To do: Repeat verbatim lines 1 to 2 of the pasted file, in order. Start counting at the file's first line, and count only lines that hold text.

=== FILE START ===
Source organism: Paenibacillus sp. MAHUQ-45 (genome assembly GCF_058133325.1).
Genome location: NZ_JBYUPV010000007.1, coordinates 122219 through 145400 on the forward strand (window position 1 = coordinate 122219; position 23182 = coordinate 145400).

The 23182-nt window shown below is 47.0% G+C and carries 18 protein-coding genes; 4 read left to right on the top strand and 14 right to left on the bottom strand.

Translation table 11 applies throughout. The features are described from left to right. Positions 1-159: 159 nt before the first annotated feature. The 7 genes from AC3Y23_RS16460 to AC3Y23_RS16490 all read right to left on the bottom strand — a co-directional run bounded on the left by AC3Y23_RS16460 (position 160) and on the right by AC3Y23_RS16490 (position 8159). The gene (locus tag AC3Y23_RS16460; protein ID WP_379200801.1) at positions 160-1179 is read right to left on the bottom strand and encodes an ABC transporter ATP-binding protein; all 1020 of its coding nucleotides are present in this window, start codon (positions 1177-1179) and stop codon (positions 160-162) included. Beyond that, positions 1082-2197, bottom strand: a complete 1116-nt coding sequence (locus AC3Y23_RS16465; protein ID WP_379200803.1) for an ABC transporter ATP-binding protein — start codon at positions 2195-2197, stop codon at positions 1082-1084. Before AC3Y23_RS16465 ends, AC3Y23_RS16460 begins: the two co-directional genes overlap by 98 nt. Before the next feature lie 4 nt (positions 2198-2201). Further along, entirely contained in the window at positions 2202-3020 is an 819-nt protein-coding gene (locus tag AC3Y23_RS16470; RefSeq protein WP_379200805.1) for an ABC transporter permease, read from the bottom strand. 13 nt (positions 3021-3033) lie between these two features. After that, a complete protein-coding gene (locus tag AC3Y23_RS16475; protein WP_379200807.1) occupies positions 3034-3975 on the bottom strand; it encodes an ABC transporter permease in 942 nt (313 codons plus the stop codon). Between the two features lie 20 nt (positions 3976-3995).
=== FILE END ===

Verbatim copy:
Source organism: Paenibacillus sp. MAHUQ-45 (genome assembly GCF_058133325.1).
Genome location: NZ_JBYUPV010000007.1, coordinates 122219 through 145400 on the forward strand (window position 1 = coordinate 122219; position 23182 = coordinate 145400).